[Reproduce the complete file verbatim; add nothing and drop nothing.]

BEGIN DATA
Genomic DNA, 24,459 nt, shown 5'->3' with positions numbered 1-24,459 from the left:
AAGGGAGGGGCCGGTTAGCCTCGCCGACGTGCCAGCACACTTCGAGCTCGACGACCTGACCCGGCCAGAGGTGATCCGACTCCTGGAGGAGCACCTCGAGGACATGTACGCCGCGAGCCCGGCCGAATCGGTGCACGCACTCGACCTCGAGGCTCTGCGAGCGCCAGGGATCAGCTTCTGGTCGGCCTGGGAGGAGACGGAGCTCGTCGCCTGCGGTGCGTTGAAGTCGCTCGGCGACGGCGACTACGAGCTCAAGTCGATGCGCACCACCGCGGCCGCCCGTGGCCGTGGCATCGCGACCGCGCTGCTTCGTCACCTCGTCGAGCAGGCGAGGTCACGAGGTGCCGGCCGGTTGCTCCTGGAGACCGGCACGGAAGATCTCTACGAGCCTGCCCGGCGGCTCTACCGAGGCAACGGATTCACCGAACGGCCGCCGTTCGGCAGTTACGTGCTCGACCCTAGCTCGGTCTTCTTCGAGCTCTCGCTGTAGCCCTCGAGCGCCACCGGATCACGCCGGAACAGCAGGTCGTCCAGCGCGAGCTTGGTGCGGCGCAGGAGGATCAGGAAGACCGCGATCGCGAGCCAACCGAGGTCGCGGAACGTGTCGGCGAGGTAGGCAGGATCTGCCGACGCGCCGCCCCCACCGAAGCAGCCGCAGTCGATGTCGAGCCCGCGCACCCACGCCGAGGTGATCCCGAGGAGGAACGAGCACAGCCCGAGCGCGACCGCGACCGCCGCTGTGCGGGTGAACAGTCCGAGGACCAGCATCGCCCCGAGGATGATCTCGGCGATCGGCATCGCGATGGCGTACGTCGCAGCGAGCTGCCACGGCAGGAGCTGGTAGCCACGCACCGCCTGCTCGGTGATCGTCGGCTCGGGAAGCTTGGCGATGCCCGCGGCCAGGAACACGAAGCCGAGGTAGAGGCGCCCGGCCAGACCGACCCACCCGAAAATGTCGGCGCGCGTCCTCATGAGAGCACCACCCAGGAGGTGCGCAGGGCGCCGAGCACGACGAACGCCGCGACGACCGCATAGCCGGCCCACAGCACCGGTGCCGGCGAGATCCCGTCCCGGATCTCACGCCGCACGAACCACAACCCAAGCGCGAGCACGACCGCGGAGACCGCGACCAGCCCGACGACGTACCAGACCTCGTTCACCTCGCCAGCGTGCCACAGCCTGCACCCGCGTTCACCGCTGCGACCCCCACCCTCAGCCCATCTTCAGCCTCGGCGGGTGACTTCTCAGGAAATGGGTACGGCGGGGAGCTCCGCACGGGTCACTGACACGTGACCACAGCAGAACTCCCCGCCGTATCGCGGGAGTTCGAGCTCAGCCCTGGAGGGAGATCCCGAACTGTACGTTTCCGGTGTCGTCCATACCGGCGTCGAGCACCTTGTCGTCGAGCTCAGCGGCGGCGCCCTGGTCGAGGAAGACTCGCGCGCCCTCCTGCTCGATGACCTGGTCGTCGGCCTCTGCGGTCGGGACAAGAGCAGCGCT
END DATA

Genomic DNA, 24,459 nt, shown 5'->3' with positions numbered 1-24,459 from the left:
AAGGGAGGGGCCGGTTAGCCTCGCCGACGTGCCAGCACACTTCGAGCTCGACGACCTGACCCGGCCAGAGGTGATCCGACTCCTGGAGGAGCACCTCGAGGACATGTACGCCGCGAGCCCGGCCGAATCGGTGCACGCACTCGACCTCGAGGCTCTGCGAGCGCCAGGGATCAGCTTCTGGTCGGCCTGGGAGGAGACGGAGCTCGTCGCCTGCGGTGCGTTGAAGTCGCTCGGCGACGGCGACTACGAGCTCAAGTCGATGCGCACCACCGCGGCCGCCCGTGGCCGTGGCATCGCGACCGCGCTGCTTCGTCACCTCGTCGAGCAGGCGAGGTCACGAGGTGCCGGCCGGTTGCTCCTGGAGACCGGCACGGAAGATCTCTACGAGCCTGCCCGGCGGCTCTACCGAGGCAACGGATTCACCGAACGGCCGCCGTTCGGCAGTTACGTGCTCGACCCTAGCTCGGTCTTCTTCGAGCTCTCGCTGTAGCCCTCGAGCGCCACCGGATCACGCCGGAACAGCAGGTCGTCCAGCGCGAGCTTGGTGCGGCGCAGGAGGATCAGGAAGACCGCGATCGCGAGCCAACCGAGGTCGCGGAACGTGTCGGCGAGGTAGGCAGGATCTGCCGACGCGCCGCCCCCACCGAAGCAGCCGCAGTCGATGTCGAGCCCGCGCACCCACGCCGAGGTGATCCCGAGGAGGAACGAGCACAGCCCGAGCGCGACCGCGACCGCCGCTGTGCGGGTGAACAGTCCGAGGACCAGCATCGCCCCGAGGATGATCTCGGCGATCGGCATCGCGATGGCGTACGTCGCAGCGAGCTGCCACGGCAGGAGCTGGTAGCCACGCACCGCCTGCTCGGTGATCGTCGGCTCGGGAAGCTTGGCGATGCCCGCGGCCAGGAACACGAAGCCGAGGTAGAGGCGCCCGGCCAGACCGACCCACCCGAAAATGTCGGCGCGCGTCCTCATGAGAGCACCACCCAGGAGGTGCGCAGGGCGCCGAGCACGACGAACGCCGCGACGACCGCATAGCCGGCCCACAGCACCGGTGCCGGCGAGATCCCGTCCCGGATCTCACGCCGCACGAACCACAACCCAAGCGCGAGCACGACCGCGGAGACCGCGACCAGCCCGACGACGTACCAGACCTCGTTCACCTCGCCAGCGTGCCACAGCCTGCACCCGCGTTCACCGCTGCGACCCCCACCCTCAGCCCATCTTCAGCCTCGGCGGGTGACTTCTCAGGAAATGGGTACGGCGGGGAGCTCCGCACGGGTCACTGACACGTGACCACAGCAGAACTCCCCGCCGTATCGCGGGAGTTCGAGCTCAGCCCTGGAGGGAGATCCCGAACTGTACGTTTCCGGTGTCGTCCATACCGGCGTCGAGCACCTTGTCGTCGAGCTCAGCGGCGGCGCCCTGGTCGAGGAAGACTCGCGCGCCCTCCTGCTCGATGACCTGGTCGTCGGCCTCTGCGGTCGGGACAAGAGCAGCGCT